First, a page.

Hopes for 2074Each new year gives us an opportunity to introspect and look ahead. In Nepal, we get multiple such opportunities every year.
Each new year gives us an opportunity to introspect and look ahead. In Nepal, we get multiple such opportunities every year. As we get ready to welcome Bikram Sambat 2074, there is cautious optimism, as Nepal stands at the crossroads of choice; we can either accelerate economic growth and improve livelihoods, or we can squander this opportunity, like we did with our peace dividends.
The numbers are right
It was refreshing to read the recently released reports of the Asian Development Bank (ADB) and the International Monetary Fund (IMF). In a country where most reports are focused on issues like washing hands and inauguration of defecation free zones, very little information on the pulse of the economy emerges. After a long time, we are seeing a potential 5 to 6 percent GDP growth, along with a surge in the informal economy. The public’s increased demand for stocks has resulted in a surge in the money collected for IPO/FPO’s, as well as a greater volume in the capital market. Reaching the $30 billion GDP mark in 2020 looks possible now. This means that the government revenues can be closer to $10 billion and expenditure can be in the $15 billion range by 2020. In terms of capital formation, this means that the transactions in the secondary market can touch $4 billion a year, making it possible to raise as much as $1 billion from the local market.
While the numbers look promising, we need people with global mindsets including an appreciation of the fragile ecology, aesthetics, etiquette and ethical practices, and that prioritises delivering the best products at the best prices. But the ugly structures at Kathmandu’s airport and the manual handling of baggage do not give the impression that Nepal wants global standards. We have more educated people and more money than we did 20 years ago, but our minds are still in the 1950s.
Sunset days of transition
By the end of 2074, three tiers of elections should take place. A transition has to eventually come to an end, much like any other contract or agreement. Pushed by business syndicates, political parties have been able to create a cartel and reap super profits in the name of transition. This will have to end and we will have to move to a democratic system with an opposition, instead of one in which various permutations and combinations of political parties govern.
Local elections will pave the way for a new generation of leaders, replacing the old ones with children who are managing businesses obtained because of political connections or who are settled abroad. With parties pushing for sunset dates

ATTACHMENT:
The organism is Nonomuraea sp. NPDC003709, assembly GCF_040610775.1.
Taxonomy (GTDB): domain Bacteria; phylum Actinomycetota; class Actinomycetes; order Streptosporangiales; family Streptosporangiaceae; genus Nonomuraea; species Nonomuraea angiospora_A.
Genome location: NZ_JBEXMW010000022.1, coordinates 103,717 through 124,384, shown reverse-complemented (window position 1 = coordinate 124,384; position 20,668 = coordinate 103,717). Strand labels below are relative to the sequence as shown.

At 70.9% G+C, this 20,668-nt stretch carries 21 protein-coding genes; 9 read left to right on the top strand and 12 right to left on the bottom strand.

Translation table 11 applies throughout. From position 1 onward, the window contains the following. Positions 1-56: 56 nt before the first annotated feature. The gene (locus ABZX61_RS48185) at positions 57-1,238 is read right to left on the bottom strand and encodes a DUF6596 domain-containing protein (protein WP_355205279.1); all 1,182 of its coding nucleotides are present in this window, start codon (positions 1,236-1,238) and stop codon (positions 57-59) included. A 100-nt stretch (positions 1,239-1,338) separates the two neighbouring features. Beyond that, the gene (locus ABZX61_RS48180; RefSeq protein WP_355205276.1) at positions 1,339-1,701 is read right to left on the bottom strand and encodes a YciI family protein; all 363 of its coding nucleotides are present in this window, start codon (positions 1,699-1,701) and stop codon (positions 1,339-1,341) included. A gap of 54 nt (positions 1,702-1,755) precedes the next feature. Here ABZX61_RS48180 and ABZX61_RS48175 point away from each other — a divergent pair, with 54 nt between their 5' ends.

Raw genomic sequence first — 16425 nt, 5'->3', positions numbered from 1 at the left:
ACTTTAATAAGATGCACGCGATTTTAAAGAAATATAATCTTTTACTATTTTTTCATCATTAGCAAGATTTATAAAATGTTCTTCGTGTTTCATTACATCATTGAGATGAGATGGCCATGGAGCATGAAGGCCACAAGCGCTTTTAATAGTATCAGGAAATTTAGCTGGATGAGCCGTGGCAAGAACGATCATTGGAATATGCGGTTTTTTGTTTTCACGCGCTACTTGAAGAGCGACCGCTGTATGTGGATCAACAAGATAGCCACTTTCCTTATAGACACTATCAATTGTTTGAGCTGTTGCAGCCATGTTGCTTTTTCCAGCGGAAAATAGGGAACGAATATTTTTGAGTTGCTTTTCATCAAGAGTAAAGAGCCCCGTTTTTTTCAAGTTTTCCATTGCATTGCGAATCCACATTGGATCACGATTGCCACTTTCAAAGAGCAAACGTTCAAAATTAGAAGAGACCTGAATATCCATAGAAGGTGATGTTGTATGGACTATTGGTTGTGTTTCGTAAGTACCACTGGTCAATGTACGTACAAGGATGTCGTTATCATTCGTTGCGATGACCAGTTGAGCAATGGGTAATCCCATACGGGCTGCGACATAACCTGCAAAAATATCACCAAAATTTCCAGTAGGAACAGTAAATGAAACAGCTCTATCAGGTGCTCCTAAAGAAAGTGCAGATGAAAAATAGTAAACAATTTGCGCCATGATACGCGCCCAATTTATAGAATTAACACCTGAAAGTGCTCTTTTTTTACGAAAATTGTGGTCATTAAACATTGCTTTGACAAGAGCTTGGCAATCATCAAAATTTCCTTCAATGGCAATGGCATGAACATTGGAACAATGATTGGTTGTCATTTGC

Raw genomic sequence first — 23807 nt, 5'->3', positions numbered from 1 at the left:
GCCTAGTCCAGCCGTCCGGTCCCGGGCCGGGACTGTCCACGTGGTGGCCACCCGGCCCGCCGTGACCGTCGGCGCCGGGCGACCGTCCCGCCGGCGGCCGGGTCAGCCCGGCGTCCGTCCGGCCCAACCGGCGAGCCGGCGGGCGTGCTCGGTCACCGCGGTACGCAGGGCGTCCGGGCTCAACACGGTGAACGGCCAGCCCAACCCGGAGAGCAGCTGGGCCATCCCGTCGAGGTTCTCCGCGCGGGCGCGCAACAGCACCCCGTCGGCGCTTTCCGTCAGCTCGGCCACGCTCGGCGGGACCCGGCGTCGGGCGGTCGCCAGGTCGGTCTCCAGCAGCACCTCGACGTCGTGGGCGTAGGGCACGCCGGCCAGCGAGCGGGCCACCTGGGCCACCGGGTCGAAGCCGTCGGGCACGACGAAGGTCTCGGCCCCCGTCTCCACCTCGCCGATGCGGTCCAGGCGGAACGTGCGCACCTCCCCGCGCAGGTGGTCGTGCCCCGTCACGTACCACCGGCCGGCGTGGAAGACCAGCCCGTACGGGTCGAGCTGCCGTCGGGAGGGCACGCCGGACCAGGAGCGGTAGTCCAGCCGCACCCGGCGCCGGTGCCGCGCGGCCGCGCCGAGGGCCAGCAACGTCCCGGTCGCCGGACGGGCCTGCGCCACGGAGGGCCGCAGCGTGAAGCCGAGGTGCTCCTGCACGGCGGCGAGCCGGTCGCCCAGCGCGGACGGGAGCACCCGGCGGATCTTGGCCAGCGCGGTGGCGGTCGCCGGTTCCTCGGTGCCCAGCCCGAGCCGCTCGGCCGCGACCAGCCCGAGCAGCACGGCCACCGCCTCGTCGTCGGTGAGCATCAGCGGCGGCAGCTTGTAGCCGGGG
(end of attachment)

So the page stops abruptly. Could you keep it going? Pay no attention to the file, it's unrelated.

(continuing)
for active politicians to be pegged at 70 or 75 years of age, the current crop of status-quoists will give way to a younger breed of leaders.
This also means that if this democratic system does not work, then the alternative of an autocratic rule, with increased involvement of the Nepal Army, will become mainstream. This will drag the institutions that have stayed away from active politics into the political fray.
The good news is that we will either go the way of South Korea or North Korea; we will not prolong the present mess.
In a recent conference on South Asia in New Delhi, I was pleasantly surprised by two things: that the old Nepal hands were not there, and that the conference passed without Nepal being referred to as a breeding ground for ISI activities and a source of fake currency bills. It was refreshing to see young people keen to learn about regional connectivity. The Indian bureaucracy is learning to listen to think tanks instead of Nepali politicians whom they have bestowed political favours upon. Following the blockade, India has shown an inclination towards revitalising bilateral relations. India has also been pushed to the brink by China’s One Belt One Road (OBOR) Initiative. The OBOR and the financial muscle behind it look like a strong strategic push and India’s choice is clear; it can either be proactive or reactive.
India realises that sending a few dancing troupes to Nepal each year, and photo-ops of ambulances being handed out and schools being inaugurated will not foster people to people contact that is behind the fundamentals of any bilateral relationship. India’s change of gear on the Look East policy was distinctly visible in the handling of the Bangladeshi prime minister’s visit to Delhi last week. This change will only benefit Nepal. Nepali leaders, on the other hand, rather than making anti-India posturing the core of their nationalism, need to think of new ways to take advantage of India’s economic growth. Prime Minister Dahal’s recent visit to China showed that there is no China policy to speak of. Nepal needs to work on formulating a China policy as well as an India policy, and the age-old mantra of equidistance needs a quiet burial.
The course of a nation’s journey is like that of a person’s journey; there are moments of opportunity that come knocking. Year 2074 looks like one of them; I hope we will not squander it.